Was Fat ‘Cat’ City of London Planning Chair Chris Hayward Lying When He Claimed He’d Only Do Lunch Once A Month?

Questions over possible conflicts of interest in the new City of London Planning and Transport Committee have been circulating online and elsewhere for a couple of months. An early example can be found in a Taxi Leaks post of 24 May 2017 entitled The decision taken by City of London Planning to ban Taxis from Bank Junction alleged to be improper and corrupt…by Dave Davies. I’m going to quote from that and then look at how concerns that there may be conflicts of interest have broadened to encompass more than just Christopher Hayward of the Planning Committee. From Taxi Leaks:

The Chair of the Planning and Transport Committee is Chris Hayward, a prominent Freemason who has previously said his role is;

“An honorary position and unpaid”.

He is a full time Herts. County Councillor who runs a property investment company and is also listed as a director of a Planning Consultancy company who does business with those affected by the City of London Planning and TFL decisions. He brags about his connection with Cameron and about the new skyscrapers he has given permission for a couple of hundred metres away from Bank Junction which will cause massive transport problems in that area….

There will be tens of thousands of HGV deliveries for the 3 skyscrapers that Hayward has given permission for a few hundred meters from Bank Junction, all at the same time.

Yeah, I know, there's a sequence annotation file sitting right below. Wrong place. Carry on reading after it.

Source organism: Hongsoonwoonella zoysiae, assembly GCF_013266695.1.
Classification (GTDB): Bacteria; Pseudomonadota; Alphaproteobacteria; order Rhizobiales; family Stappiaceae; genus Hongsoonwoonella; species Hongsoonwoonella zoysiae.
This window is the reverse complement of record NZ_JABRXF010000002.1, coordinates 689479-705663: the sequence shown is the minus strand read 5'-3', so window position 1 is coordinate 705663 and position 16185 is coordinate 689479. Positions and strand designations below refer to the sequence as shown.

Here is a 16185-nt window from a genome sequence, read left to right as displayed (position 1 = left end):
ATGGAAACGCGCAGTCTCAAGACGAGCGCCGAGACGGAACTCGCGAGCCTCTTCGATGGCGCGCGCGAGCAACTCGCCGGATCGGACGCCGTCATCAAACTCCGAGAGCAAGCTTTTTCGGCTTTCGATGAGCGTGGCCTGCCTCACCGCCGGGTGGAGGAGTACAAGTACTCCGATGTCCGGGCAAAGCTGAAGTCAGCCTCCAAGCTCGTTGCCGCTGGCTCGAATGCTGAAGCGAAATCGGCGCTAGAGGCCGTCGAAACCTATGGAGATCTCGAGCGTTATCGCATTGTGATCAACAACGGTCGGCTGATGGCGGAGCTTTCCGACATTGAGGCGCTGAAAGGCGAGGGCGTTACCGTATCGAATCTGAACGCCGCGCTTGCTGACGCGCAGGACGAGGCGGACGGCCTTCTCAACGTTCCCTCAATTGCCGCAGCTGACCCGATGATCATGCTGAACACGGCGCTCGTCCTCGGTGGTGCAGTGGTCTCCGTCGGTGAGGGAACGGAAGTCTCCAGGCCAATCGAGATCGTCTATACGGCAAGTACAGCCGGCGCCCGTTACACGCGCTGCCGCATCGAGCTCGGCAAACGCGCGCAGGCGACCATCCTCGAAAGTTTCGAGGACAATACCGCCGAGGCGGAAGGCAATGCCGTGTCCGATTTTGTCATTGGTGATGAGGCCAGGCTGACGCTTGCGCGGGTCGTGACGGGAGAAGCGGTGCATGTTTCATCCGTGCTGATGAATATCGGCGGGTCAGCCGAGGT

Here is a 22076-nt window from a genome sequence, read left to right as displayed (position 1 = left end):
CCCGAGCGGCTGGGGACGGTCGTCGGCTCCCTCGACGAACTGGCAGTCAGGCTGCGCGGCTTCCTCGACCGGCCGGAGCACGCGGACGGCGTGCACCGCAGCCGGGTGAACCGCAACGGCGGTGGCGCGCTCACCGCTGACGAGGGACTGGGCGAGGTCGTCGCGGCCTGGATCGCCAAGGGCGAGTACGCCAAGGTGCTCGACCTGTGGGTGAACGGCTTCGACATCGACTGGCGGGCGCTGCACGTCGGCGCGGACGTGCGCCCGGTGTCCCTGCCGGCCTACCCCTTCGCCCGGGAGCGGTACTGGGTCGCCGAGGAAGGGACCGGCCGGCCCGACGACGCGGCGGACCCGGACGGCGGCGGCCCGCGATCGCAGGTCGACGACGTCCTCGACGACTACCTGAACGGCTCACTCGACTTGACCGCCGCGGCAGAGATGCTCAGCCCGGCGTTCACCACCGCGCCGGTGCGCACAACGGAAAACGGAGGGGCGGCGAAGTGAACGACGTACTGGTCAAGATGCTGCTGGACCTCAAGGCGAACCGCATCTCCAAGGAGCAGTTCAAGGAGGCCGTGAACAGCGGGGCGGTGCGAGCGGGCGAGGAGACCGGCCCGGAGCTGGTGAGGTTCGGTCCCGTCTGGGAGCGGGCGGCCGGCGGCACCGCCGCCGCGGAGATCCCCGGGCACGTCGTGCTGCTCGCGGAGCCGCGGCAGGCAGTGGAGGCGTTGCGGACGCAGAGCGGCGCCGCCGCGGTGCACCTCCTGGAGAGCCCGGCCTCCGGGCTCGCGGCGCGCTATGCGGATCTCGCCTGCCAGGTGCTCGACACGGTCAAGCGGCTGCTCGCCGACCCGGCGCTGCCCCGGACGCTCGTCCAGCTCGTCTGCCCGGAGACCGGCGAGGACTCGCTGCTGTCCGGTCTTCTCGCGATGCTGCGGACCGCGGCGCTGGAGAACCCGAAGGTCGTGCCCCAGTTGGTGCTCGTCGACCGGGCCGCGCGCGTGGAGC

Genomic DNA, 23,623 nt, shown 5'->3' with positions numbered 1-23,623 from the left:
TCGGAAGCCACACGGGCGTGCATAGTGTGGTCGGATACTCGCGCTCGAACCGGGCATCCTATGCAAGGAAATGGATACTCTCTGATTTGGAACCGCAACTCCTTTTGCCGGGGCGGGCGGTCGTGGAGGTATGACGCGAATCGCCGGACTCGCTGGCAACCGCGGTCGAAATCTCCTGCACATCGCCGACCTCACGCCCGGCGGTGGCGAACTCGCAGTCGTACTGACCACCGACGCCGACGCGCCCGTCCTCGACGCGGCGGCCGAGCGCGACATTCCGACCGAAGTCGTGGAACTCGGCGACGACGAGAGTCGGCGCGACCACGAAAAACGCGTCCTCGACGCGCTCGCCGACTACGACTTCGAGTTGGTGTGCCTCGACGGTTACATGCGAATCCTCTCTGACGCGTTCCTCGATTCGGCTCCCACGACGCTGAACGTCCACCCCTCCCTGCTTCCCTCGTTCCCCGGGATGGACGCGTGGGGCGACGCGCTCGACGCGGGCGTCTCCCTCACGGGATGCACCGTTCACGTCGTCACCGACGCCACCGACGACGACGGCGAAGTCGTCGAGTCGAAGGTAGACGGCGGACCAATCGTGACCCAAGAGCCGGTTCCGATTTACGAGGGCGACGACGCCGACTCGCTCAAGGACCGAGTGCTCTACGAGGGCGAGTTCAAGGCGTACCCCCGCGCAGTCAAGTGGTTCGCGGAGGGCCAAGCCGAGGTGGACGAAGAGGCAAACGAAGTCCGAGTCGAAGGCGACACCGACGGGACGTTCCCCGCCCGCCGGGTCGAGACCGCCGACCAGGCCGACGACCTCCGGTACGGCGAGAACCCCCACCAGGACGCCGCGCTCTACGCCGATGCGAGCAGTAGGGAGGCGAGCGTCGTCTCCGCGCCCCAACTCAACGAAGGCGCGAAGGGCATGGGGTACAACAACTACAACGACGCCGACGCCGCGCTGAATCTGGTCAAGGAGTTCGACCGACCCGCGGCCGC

Has he banned Taxis to make way for construction traffic for the multi billion pound developments that he has given permission for?

He owns a £1m property at Bank Junction , the value of which will increase by banning traffic from his front door.

His register of Interest lists him as a Senior Counsel for JBP Associates and a Director for Indigo Planning.

JBP Associates is a company which helps businesses to gain access to MPs and Peers to help their business interests.

In other words those in power get paid by businesses to influence the policy in their favour.

Perhaps one example could be where 3 multi billion pound skyscraper developments close to Bank Junction which were previously refused permission are all now given permission within a few months of Hayward taking office as Chair of the Planning Committee.

Hayward is listed as a Director for Indigo Planning who consult with TFL on development projects,…


(This) article states Hayward doesn’t get paid for City of London Job and does it for ‘honour’ – only takes 1 lunch meeting a month…

Banning Taxis from Bank will cause massive congestion in surrounding areas and therefore cause massive pollution.

The decision is improper and does not comply with Public Law on many points… The City of London has a conflict of interest by only allowing TFL Buses access to Bank Junction.

TFL have provided significant funding for the consultation and the City of London have requested an additional £900k.

TFL will also be expected to fund some of the £18 million project cost.

The Directors of TFL have significant shareholdings in the Bus companies who will benefit by being the only vehicles allowed access to Bank Junction.